The Things We Love: Perfection vs. Peace

Who doesn’t love perfection? I think we all dream of having the perfect job, the perfect spouse, the perfect home, perfect children, or a perfect life. Our pursuit of perfection motivates us to better ourselves. Which sounds like a good thing, but perfection has a dark side. As a recovering perfectionist, it’s not all it is cracked up to be.

The problem with constantly striving for perfection is that you never feel satisfied. Nothing is ever good enough, including yourself. Desiring to be perfect, when you are by nature imperfect, leads to a life of self-doubt and feelings of inadequacy. This is aggravated by the perception that those around you actually have a perfect life. It’s an easy conclusion to draw when we only see the surface of most people we meet, especially if social media is involved. So you try harder, work longer, and try to improve yourself. But the harder I tried, the more I felt like a failure. In fact it only drives you to do more to suppress those feelings of inadequacy.

Perfection is the most unattainable goal of all. No matter how good you are, there is always someone better. No matter how much you have, someone else will have more. No matter how attractive you are, there is someone more beautiful. Focusing on others’ perceived strengths only distorts your own self-perception until all you can see are your inadequacies. Perfection is ever-changing and unknowable. Would we even know perfection if we achieved it? Would we ever feel satisfied? The truth is we could reach perfection and have all the world has to offer but still not be satisfied. Satisfaction is a gift from God.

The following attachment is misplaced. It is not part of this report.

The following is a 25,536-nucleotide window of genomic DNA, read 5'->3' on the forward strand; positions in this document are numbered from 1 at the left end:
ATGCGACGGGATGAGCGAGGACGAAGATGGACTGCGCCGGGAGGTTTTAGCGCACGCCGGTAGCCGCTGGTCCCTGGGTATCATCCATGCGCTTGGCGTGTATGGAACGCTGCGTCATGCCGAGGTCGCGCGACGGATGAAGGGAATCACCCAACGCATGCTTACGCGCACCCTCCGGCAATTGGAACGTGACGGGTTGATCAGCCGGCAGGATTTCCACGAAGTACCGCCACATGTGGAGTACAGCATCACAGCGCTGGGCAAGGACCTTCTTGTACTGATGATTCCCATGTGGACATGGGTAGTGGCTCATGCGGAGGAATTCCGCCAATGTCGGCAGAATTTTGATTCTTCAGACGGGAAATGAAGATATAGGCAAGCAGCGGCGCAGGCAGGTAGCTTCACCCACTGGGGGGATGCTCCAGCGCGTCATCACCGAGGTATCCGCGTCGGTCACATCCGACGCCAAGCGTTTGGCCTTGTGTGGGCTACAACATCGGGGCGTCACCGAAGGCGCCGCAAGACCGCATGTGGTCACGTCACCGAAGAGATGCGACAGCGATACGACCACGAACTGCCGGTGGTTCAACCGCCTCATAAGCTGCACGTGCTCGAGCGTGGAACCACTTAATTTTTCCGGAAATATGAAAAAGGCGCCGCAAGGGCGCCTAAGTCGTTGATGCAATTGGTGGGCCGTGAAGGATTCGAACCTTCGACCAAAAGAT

I know that there is nothing better for people than to be happy and to do good while they live. That each of them may eat and drink, and find satisfaction in all their toil—this is the gift of God.

Ecclesiastes 3:12-13

God alone is perfect. In human beings, perfection leads to pride, and pride leads to arrogance, and arrogance leads to enmity toward God. Our imperfections are what unites us with God. Acknowledging our imperfection leads to humility, humility leads to submission, and submission leads us to peace. So Paul reminds us that we should be rejoicing in our imperfections and weakness.

But [God] said to me, “My grace is sufficient for you, for my power is made perfect in weakness.” Therefore I will boast all the more gladly about my weaknesses, so that Christ’s power may rest on me. That is why, for Christ’s sake, I delight in weaknesses, in insults, in hardships, in persecutions, in difficulties. For when I am weak, then I am strong.

2 Corinthians 12:9-10

God is the potter and we are the clay. He is shaping us and we were not meant to fit the mold of the world. When we accept that we find peace within ourselves and with God. Although we are weak, fragile, and imperfect we are filled with a treasure beyond measure.

But we have this treasure in jars of clay, to show that the surpassing power belongs to God and not to us. We are afflicted in every way, but not crushed; perplexed, but not driven to despair; persecuted, but not forsaken; struck down, but not destroyed; 

2 Corinthians 4:7-9

The Holy Spirit lives within us and our imperfect bodies are God’s temple. What that means is we are never alone. No matter what we face, Jesus lives within us so we are not overcome. He turns us into overcomers, and that brings me peace.

Peace I leave with you; my peace I give you. I do not give to you as the world gives. Do not let your hearts be troubled and do not be afraid.

John 14:27

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